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How they created this bored generation

SO "test mania" is blamed for bored children (TES, March 21). Well something or, better still, someone, has to be blamed!

It has been interesting, but unsurprising, to see how the debate on standards has developed recently. Inspectors have become concerned at the demise of breadth and creativity in the primary curriculum. Weren't these once the pride and joy of primary education?

Primary teachers and children have been "knuckle-dusted" into a curriculum straitjacket; and "springboarded" and "boosted" in the inexorable pursuit of higher "standards" (ie test results) in a narrow core curriculum. But now they see a subtle shift: inspectorates, national and local, who were a short time ago cajoling teachers into tunnel-vision targeting of pupils, subjects, parts of subjects, parts of pupils, now seem to be blaming schools for lack of breadth and creativity and for boredom among pupils - as if teachers had instigated the whole sorry business.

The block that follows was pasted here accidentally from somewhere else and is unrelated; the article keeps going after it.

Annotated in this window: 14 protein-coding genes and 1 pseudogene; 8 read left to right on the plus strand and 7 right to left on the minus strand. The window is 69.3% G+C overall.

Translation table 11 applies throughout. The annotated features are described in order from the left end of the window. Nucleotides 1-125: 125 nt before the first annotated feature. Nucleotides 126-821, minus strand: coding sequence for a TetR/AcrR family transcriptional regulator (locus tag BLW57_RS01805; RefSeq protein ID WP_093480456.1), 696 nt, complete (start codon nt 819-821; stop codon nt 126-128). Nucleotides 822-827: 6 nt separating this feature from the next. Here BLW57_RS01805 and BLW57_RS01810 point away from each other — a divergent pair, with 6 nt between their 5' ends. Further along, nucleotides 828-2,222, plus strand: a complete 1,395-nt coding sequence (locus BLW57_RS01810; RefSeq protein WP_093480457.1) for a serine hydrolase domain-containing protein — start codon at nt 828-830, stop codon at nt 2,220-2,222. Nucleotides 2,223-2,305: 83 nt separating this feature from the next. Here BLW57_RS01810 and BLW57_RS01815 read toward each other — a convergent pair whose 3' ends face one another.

If the principal criteria for success are related to test results in two or three subjects, teachers are going to prepare children for them. So of course children (and teachers) are going to get bored.

Dr Ron Evans

Head, Havelock junior school

Havelock Street,

Desborough, Northants

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